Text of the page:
In my previous post in this series, I introduced the idea of a program as an operational hypothesis that is refined through cause-and-effect analysis. Cause-and-effect denotes a relationship. This can be a relationship between objects whose behavior can be characterized by the brute laws of physics (such as baseballs and computer chips) or organic systems (such as people and companies) that will ignore their instructions when confronted with destruction. What is universally true about these relationships is that they involve identifiably distinct entities that exchange matter and energy. The purpose of that exchange, in systems that generate value, is to provide resources that can be transformed by the receiver to solve yet another problem. In the network of cause-and-effect, there is no beginning nor end, only a system that is either sustainable or unsustainable.

The single shared characteristic of all written languages is that they are very poor representations of networks of exchange. Languages are processed sequentially, while networks manifest simultaneity. To apprehend the connectedness of events requires a graphical notation that expresses the pattern of cause-and-effect. Given the diversity of languages used to describe the behavior of system elements, we are left with a lowest-common-denominator semantics for the elements of the notation: events occur in which processors receive resources, transform them according to some method, and emit products. The reliable delivery of resources and products requires some sort of connection mechanism, which may be as simple as the dinner table, or as complex as the telecommunications system.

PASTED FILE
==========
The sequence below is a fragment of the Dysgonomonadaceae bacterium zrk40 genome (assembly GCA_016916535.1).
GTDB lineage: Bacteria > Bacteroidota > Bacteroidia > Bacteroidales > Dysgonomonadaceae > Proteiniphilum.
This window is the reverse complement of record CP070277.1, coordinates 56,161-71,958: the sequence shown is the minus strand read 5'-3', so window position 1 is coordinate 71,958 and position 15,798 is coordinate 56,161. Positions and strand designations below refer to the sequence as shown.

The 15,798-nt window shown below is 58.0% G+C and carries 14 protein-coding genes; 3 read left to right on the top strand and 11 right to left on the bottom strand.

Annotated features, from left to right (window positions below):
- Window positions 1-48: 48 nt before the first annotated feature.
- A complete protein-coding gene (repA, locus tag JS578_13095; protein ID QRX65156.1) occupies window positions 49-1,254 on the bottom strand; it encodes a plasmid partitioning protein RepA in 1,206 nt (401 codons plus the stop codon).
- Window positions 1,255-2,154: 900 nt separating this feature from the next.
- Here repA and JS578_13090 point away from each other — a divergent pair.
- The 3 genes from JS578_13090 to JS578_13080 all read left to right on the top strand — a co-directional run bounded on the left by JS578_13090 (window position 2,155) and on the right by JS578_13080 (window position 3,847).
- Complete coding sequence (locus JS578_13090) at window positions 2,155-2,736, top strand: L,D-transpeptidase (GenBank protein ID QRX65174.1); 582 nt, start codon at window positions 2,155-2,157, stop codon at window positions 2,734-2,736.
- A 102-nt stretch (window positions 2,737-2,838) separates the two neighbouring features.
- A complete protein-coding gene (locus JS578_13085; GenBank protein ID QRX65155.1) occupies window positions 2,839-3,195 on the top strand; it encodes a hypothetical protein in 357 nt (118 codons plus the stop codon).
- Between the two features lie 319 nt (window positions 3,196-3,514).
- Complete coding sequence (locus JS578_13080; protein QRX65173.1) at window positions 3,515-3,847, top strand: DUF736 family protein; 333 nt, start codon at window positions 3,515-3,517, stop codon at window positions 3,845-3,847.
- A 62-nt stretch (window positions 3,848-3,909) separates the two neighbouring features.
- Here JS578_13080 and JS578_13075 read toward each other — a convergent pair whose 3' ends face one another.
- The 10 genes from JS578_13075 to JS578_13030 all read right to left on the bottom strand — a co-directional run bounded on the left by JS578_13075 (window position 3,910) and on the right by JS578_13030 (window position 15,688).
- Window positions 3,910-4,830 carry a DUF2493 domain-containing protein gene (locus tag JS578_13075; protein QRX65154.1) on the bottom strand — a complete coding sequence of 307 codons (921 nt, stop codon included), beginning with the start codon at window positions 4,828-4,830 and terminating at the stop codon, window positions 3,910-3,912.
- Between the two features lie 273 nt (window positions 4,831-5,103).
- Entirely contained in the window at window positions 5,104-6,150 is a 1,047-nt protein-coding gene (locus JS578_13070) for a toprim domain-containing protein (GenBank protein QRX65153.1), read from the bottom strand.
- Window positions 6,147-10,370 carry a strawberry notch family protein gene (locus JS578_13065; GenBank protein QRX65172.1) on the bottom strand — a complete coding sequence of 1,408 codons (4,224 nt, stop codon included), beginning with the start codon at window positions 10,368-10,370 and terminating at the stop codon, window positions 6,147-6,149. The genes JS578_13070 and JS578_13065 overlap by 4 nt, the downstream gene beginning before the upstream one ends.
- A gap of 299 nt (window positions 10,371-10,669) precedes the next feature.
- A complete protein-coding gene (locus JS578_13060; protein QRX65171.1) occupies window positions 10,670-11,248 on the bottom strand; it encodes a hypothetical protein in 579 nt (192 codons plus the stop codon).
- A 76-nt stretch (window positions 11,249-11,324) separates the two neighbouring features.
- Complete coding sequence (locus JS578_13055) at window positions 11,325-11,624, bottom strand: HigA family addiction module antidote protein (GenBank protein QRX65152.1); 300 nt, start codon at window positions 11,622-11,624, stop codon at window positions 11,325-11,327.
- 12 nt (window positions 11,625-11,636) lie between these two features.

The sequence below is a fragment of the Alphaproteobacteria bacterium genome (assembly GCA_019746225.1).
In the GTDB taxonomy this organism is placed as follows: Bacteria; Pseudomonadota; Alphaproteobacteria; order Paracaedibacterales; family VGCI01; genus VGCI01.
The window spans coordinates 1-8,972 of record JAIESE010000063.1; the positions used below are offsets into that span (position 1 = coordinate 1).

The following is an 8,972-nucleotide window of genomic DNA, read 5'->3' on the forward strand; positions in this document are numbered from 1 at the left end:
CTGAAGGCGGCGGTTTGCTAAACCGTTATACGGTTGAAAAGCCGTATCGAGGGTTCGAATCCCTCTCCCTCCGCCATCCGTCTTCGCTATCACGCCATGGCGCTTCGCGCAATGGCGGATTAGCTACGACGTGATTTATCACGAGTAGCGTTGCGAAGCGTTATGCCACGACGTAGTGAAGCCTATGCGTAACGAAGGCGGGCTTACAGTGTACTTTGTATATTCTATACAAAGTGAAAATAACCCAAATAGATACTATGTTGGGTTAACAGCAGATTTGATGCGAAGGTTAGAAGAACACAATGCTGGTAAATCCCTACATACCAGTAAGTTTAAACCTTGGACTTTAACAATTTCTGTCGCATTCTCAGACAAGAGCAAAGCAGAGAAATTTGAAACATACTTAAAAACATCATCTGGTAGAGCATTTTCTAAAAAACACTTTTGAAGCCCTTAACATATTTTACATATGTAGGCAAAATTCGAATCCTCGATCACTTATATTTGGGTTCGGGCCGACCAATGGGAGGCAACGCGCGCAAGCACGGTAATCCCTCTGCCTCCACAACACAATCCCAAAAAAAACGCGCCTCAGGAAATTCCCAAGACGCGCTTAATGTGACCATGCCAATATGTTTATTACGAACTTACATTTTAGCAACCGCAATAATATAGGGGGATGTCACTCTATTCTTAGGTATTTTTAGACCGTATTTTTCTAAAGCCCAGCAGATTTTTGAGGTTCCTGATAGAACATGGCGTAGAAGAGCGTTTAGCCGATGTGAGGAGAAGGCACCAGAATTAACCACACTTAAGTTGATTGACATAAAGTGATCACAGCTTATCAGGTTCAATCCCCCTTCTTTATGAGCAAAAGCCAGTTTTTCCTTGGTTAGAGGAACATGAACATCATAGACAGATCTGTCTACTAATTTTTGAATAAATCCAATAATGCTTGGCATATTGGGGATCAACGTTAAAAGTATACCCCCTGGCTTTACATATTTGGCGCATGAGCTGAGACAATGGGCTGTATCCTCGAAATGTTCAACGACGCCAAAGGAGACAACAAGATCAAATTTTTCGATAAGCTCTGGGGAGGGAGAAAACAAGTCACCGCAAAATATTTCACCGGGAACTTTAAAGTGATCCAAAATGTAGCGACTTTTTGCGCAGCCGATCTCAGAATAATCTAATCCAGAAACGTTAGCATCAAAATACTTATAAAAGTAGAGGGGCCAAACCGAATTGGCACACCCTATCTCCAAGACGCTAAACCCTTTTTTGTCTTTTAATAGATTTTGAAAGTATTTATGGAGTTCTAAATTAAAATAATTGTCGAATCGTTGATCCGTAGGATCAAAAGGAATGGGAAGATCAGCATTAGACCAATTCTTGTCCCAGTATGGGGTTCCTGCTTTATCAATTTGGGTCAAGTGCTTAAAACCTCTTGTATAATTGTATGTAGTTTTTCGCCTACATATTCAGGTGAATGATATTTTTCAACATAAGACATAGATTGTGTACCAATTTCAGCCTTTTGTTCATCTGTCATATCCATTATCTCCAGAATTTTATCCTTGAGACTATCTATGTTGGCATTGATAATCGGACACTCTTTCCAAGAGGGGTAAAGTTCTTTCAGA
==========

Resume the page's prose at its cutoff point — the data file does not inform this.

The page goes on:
This is the core realization manifested in Karl Balke’s Diagrammatic Programming notation. Generalizing “resources” and “products” with “values”, the notation specifies cause-and-effect as a network of events. In each event, a processor performs a service to transform values, which are preserved and/or transferred to be available for execution of other services by the same or another processor. The services are represented as boxes that accept a specification for the action performed by the processor in terms suitable for prediction of its interaction with the values. This may be chemical reaction formulae, spoken dialog in a play, or statements in a computer programming language. The exchange of values is characterized by connections that must accommodate all possible values associated with an event. The connections are described by the values they must accommodate, and represented in the cause-and-effect network by labelled lines that link the services.